Tuesday, 3 October 2017

Egypt carries out anal examinations in crackdown on LGBT

Egypt carries out anal examinations on people suspected of being gay to determine whether they have had anal sex. Some 33 people have been arrested since an LGBT indie group performed, in a crackdown on the homosexual community in the conservative Muslim country

Egyptian authorities have carried out anal examinations on people suspected of being gay in order to determine whether they have had anal sex.

Police arrested 22 people in the past three days as part of a crackdown on gays after a rainbow flag was raised at an indie concert, say human rights activists.

While at least 33 people have been arrested since September 23, a day after a group of activists were seen raising the pro-LGBT flag.

In a statement, Amnesty said at least five of those arrested were subjected to anal examinations to determine whether they were engaged in same-sex sexual relations - a practice it said amounted to torture and was scientifically unsound.
'The authorities must urgently halt this ruthless crackdown and release all those arrested immediately and unconditionally,' said Najia Bounaim, Amnesty's North Africa campaigns director. 

Local media launched a highly critical campaign against those who raised the rainbow flag at a Mashrou' Leila concert, a popular Lebanese alternative rock band whose lead singer is openly gay.
Two men were arrested in relation to the flag incident but one has been released. The remaining arrests were unrelated to the flag incident but have all been over the perceived sexual orientation of them.

At least ten men were arrested between September 28 and 30 and six others earlier that week, judicial sources said. 

All 16 went on trial on Sunday charged with 'promoting sexual deviancy' and 'debauchery', euphemisms for homosexuality. A verdict is due on October 29.
One man has been sentenced to six years in jail over similar charges.
Although homosexuality is not specifically outlawed in Egypt, it is a conservative society and discrimination is rife. 
Gay men are frequently arrested and typically charged with debauchery, immorality or blasphemy. 

In 2001, 52 men were arrested when police raided a floating disco called the Queen Boat.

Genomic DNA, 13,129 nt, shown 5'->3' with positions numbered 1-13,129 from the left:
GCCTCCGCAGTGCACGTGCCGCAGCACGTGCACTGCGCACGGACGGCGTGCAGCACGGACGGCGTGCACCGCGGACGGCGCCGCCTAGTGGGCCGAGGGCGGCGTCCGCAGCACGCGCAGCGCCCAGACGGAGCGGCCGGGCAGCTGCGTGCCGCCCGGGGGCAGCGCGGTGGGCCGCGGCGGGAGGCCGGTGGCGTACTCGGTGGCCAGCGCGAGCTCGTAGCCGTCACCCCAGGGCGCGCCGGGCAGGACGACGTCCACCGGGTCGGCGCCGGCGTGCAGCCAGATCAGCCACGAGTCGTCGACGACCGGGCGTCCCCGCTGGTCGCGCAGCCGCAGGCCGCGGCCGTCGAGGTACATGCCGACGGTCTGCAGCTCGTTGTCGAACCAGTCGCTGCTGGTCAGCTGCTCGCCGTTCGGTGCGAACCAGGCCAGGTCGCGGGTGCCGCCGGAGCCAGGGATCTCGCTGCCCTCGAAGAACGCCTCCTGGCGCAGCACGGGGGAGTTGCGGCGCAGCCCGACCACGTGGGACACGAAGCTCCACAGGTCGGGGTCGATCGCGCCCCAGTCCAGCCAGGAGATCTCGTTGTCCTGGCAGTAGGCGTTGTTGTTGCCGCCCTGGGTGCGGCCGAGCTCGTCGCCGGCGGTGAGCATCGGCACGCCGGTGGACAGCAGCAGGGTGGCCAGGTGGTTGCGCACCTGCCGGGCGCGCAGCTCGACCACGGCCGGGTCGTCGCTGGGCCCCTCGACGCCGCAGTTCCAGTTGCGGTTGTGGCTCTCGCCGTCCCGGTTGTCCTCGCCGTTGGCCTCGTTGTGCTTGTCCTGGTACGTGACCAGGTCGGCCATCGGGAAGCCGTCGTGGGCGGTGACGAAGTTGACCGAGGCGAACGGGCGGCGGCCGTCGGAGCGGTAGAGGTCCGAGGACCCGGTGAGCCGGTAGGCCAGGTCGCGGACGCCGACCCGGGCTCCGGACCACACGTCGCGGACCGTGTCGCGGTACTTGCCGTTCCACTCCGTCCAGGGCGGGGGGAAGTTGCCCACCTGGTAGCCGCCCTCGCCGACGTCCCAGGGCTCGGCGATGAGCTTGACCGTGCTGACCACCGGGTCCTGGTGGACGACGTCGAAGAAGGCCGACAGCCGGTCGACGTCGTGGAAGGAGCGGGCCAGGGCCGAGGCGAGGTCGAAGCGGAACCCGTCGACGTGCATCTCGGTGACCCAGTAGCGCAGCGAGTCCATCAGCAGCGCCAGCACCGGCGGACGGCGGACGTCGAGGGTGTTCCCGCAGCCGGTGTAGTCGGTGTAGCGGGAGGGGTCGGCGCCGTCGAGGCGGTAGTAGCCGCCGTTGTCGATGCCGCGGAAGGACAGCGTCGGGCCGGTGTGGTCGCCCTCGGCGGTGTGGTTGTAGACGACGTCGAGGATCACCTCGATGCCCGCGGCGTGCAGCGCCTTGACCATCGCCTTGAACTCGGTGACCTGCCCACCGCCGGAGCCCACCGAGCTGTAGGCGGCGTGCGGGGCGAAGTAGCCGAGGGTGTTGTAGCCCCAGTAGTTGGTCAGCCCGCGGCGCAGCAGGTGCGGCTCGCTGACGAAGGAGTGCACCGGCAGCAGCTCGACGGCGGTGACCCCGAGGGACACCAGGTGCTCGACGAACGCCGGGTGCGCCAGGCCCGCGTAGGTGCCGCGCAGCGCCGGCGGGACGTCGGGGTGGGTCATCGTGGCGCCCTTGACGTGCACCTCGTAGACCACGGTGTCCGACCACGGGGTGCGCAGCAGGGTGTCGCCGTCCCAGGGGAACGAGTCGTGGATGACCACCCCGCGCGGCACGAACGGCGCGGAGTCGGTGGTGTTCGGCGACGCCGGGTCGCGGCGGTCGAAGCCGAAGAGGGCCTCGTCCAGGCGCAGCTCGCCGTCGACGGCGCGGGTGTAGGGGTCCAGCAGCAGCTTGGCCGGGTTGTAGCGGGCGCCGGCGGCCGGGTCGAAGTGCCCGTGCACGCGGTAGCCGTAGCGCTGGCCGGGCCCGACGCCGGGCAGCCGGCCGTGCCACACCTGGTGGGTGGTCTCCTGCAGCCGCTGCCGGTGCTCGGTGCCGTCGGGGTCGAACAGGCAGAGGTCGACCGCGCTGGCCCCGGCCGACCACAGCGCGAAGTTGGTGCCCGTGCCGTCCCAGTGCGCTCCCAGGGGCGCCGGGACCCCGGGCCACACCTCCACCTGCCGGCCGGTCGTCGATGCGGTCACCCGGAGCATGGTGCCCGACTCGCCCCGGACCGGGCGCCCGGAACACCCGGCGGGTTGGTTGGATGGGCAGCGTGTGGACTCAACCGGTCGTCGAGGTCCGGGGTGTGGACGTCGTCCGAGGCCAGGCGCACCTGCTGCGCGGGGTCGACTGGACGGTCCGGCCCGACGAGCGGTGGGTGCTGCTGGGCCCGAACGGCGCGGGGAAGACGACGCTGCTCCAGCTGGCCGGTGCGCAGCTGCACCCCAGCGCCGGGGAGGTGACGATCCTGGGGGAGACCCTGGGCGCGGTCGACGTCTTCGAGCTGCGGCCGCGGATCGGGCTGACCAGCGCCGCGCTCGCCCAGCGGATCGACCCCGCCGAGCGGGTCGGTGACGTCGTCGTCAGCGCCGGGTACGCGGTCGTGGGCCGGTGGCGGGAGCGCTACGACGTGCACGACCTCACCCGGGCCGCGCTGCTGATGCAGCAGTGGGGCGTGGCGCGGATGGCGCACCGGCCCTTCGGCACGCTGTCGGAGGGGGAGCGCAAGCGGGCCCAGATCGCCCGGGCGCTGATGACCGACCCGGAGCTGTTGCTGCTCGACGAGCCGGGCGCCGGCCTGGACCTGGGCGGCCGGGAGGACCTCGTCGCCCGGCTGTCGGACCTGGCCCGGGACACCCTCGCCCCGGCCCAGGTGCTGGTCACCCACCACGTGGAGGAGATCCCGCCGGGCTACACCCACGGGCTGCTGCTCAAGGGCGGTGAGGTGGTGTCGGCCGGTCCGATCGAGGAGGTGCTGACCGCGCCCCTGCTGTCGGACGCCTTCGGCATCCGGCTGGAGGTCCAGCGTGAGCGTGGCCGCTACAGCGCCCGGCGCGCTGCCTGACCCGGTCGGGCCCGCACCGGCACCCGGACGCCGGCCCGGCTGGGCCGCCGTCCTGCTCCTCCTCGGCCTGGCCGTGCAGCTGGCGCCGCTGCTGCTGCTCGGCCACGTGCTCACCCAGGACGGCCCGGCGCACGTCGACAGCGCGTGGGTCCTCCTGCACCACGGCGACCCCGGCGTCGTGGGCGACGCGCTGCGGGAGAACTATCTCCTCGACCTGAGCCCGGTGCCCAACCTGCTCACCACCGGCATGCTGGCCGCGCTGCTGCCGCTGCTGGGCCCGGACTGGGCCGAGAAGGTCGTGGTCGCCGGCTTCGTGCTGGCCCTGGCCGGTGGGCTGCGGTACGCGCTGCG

An exasperated host on one television channel urged Reza Ragab, the deputy head of the official musicians union, to explain how such a thing could have happened 'on Egyptian soil.'
'We are against gay art,' Ragab said in a phone interview on AlAssema TV. 'It is depraved art.'
Mashrou' Leila is considered a controversial act in Arabic music as the band's songs cover some topics seen as taboo in the Muslim world, such as homosexuality, and their satirical lyrics on politics, religion and sex are often laced with swearwords.
Singer Hamed Sinno, 29, is openly gay and an advocate for LGBT-rights, in particular in the Middle East.

Mashrou' Leila has played in Egypt before, although they have twice been banned from performing in Jordan over allegations its musicians violate the kingdom's traditions and commit blasphemy. 

It is one of the Arab world's few rock acts to gain significant resonance in the West, playing its Arabic-language fusion to a growing number of fans in Europe and the United States.
The band on its Facebook page called the Cairo show, held in a mall in an upscale suburb, one of the best they had ever played, and that it had been an 'honor to play to such a wonderful crowd.'  

Homosexuality is highly taboo in Egypt among both majority Muslims and the Christian minority, but it is not explicitly prohibited by law. 
In practice however, the state regularly seeks to prosecute individuals under alternative charges including 'immorality' and 'debauchery,' which are normally reserved for prostitution. 

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